Billionaire favored in Chile vote but run-off seen

Center-right businessman Sebastian Pinera, who has vowed to build on prudent fiscal policies that have made Chile the world’s No. 1 copper producer and a regional model of stability, leads by a least 10 points in opinion polls before the first presidential vote since Pinochet died in 2006.

But he is expected to fall short of the outright majority needed for election, setting up a January 17 run-off against Eduardo Frei, a former president from the splintered ruling coalition who is running second. Polls show Pinera winning a run-off by at least 6 points.

It would be the first presidential election victory for the Chilean right in half a century, and a rare win in a region dominated by leftist governments. But few see major macroeconomic and political policy changes whoever prevails.

Pinera’s support has grown thanks partly to widespread disillusionment among voters who feel the centre-left bloc has failed to better distribute billions of dollars in copper earnings via social programs.

“No apologies, much less last-minute ones, can fool or confuse Chileans, who know deep down in their hearts the Concertacion (ruling coalition) has worn out,” Pinera told thousands of supporters at his closing rally Thursday.

Pinera, 60, who made his fortune introducing credit cards to Chile and owns more than 25 percent of regional airline LAN, plans to use corporate tax breaks and job subsidies to lure investment and reinvigorate growth.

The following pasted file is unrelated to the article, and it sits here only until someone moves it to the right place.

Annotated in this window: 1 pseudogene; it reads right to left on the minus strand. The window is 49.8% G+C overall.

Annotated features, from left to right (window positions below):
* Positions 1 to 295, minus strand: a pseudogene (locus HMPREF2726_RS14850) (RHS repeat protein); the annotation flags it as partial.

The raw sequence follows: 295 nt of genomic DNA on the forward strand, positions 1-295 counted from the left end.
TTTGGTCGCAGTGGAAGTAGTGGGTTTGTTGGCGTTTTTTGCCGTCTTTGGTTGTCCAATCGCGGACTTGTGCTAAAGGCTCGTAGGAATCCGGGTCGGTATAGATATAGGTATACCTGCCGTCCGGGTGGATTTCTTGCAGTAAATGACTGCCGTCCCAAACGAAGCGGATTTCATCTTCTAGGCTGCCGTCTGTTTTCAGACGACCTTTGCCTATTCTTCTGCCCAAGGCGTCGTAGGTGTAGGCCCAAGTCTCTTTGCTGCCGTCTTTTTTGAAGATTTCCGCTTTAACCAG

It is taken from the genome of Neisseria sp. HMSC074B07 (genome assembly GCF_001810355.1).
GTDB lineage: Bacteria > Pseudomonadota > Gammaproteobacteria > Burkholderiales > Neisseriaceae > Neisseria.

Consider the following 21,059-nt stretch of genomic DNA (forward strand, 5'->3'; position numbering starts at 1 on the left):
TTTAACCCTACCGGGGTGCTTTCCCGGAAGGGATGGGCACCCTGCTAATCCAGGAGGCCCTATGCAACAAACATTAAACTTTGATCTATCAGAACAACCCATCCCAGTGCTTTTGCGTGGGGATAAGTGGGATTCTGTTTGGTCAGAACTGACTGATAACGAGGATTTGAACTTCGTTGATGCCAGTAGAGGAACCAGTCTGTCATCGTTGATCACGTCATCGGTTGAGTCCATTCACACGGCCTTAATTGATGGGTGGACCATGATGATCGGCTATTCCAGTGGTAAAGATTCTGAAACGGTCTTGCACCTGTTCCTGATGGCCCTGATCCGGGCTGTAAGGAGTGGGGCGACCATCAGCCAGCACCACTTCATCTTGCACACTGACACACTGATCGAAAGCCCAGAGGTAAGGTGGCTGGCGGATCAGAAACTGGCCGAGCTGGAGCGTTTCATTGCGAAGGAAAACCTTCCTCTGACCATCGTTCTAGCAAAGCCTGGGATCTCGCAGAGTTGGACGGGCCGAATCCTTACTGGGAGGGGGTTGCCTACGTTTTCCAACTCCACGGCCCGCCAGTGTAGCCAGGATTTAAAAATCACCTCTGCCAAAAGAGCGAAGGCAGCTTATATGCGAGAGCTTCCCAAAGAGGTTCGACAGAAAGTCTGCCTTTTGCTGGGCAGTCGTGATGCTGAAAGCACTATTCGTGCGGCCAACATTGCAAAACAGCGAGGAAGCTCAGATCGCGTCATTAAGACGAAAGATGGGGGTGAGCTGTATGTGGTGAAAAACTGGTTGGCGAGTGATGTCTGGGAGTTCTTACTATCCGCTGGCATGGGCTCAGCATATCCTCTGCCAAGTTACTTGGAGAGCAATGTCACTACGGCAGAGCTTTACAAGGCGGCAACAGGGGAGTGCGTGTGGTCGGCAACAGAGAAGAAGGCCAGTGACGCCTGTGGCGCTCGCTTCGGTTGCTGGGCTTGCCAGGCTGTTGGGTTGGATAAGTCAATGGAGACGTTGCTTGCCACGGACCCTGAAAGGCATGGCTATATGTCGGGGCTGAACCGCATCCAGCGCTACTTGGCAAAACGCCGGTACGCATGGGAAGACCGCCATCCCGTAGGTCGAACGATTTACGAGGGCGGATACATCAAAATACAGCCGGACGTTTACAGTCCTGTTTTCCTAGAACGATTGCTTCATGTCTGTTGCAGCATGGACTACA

A Pinera win is seen giving Chile’s stock market a boost.


Pinera, the runner-up in the 2005 presidential election, wants to take a business approach to government and overhaul state copper miner Codelco, the world’s largest, to boost an economy clawing out of its first recession in a decade because of the global economic slowdown.

Critics say the Harvard-trained economist would govern like a greedy businessman in a nation still split by the legacy of Pinochet’s 1973-1990 iron-fisted rule from which Pinera has long sought to distance himself. Some of his advisers worked under the dictatorship.

Pinochet overthrew elected socialist President Salvador Allende in a bloody coup and more than 3,000 people were killed or “disappeared” during his 17-year rule.

The youngest voters in Sunday’s election were born after Pinochet stepped down and have grown up in a democracy without the shadow of the dictatorship influencing their votes as strongly as it has older Chileans.

Voters will also choose members of the two-chamber Congress that is likely to stay divided, analysts say.

That will force whoever wins to negotiate with rivals to legislate in the country of 16 million that stretches from an arid desert in the north to icy fjords in the far south.

President Michelle Bachelet, constitutionally barred from a second straight four-year term, has been unable to transfer her 77 percent approval rating to Frei, a civil engineer whose 1994-2000 administration was overshadowed by the Asian financial crisis and soaring unemployment.

Frei is running on a pledge of continuity and some of his campaign posters have featured Bachelet prominently. He sees the state as having a bigger role in the economy.

“Not only are we the rightful heirs of President Michelle Bachelet’s government, but we will continue with her policies,” Frei said during the final days of his campaign.

Thursday, he accepted a proposal by the fourth-place leftist candidate to form a pact to try to block Pinera’s second-round victory.

But opposition to the proposed alliance by independent candidate Marco Enriquez-Ominami, who left the coalition and divided the left, could hurt Frei’s chances.


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